The Bond Buyer's indexes barely budged this week as the municipal market adopted a wait-and-see attitude that brought last week's good vibrations to and abrupt halt.

The 20-bond index of general obligation yields slipped one basis point, to 6.13% yesterday from 6.14% a week ago. The 11-bond index was unchanged at 6.04%. The revenue index also was unchanged at 6.4%.

The average yield to maturity of the 40 bonds used in the daily Municipal Bond Index, which is comprised mainly of revenue bonds, rose two basis points, to 6.36% yesterday from 6.34% the previous Thursday.

After the indexes fell last Thursday to their lowest levels since March 30 on the Federal Reserve Board tightening, the tax-exempt market was content simply to follow Treasuries. The government market, however, took a drubbing this week on inflation fears and a poorly received two-year note auction.

On Monday, the Commodity Research Bureau's (CRB) index roared to its largest one-day gain since last summer, rising 4.67 points to 238.36. That hammered the price of the Treasury's bellwether 30-year bond down by 1 11/32 to a closing yield of 7.44%. The surge in commodity prices, government market analysts said, showed that the bear market in interest rates is still a formidable force, even if the Fed is not expected to raise rates again any time soon.

The yield on the Treasury's bellwether 30-year bond jumped 13 basis points to 7.36% yesterday from 7.23% last Thursday.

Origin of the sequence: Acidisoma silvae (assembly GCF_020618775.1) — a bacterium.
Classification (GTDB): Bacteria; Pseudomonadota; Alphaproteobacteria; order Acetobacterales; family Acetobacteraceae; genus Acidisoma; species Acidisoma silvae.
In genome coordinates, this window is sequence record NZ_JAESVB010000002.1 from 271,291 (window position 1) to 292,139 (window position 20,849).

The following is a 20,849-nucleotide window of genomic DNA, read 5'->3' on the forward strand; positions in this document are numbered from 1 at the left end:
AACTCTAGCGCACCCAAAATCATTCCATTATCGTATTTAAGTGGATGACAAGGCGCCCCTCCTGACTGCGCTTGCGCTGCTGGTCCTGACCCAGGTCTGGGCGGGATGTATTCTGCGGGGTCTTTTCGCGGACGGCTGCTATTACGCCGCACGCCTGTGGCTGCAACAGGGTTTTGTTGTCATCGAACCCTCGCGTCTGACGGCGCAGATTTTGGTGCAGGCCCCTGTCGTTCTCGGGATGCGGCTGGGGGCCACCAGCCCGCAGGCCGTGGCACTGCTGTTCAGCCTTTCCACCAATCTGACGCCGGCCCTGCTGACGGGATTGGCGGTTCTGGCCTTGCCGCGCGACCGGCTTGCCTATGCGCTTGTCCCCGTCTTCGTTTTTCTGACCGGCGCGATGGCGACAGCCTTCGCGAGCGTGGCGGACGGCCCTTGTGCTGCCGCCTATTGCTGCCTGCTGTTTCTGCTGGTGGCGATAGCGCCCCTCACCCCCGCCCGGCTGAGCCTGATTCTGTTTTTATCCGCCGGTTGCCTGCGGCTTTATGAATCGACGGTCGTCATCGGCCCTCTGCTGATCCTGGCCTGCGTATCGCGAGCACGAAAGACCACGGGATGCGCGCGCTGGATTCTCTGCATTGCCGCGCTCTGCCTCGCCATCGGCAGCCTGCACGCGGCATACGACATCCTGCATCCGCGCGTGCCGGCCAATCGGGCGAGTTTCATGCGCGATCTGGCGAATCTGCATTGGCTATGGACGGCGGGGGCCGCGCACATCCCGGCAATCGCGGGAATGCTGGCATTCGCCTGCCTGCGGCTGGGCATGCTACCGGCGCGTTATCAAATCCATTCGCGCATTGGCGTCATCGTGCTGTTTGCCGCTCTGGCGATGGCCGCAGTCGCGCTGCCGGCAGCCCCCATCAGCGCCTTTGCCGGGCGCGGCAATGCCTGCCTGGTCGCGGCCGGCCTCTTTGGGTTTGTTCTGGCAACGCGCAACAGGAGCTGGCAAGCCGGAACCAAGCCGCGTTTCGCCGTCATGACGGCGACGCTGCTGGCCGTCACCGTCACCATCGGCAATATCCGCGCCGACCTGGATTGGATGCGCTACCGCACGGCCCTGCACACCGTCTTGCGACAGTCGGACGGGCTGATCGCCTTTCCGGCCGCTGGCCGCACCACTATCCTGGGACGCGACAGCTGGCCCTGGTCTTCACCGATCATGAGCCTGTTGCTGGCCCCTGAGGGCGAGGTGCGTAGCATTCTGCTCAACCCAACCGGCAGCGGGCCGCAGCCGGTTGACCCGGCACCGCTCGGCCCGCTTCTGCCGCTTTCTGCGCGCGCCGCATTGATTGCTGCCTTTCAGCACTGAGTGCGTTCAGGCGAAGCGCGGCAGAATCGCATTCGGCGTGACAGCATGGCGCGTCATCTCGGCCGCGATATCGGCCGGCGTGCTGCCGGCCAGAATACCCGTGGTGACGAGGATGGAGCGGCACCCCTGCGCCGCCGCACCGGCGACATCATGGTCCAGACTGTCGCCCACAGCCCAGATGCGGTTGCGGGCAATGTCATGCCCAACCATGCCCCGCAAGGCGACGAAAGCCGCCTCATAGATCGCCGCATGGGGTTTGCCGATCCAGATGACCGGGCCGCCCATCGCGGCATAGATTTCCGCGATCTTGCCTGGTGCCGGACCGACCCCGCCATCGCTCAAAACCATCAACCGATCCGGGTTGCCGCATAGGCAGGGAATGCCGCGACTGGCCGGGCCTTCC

On Tuesday, the CRB eased again and tax-exempts settled into an up-again, down again neutral mode.

"We've settled into a range," a bond market analyst said. "About the only truly positive things going on for municipals right now is the lack of primary issuance. The market turned a little bullish when the CRB started falling again, and retail is getting involved."

The Bond Buyer's 30-day visible supply stood at $3.61 million yesterday, a decline of $100 million from $3.71 billion a week earlier. That is the 30-day's lowest level since $3.15 billion on March 3.

The measure of future supply has now been below $4 billion for six straight business days and below $5 billion for 10 consecutive days. In fact, so far in 1994, the 30-day visible supply has been under $5 billion on 48 business days.

The Bond Buyer's one-year note index declined five basis points during the period, to 3.72% on Wednesday from 3.77% the previous Wednesday.

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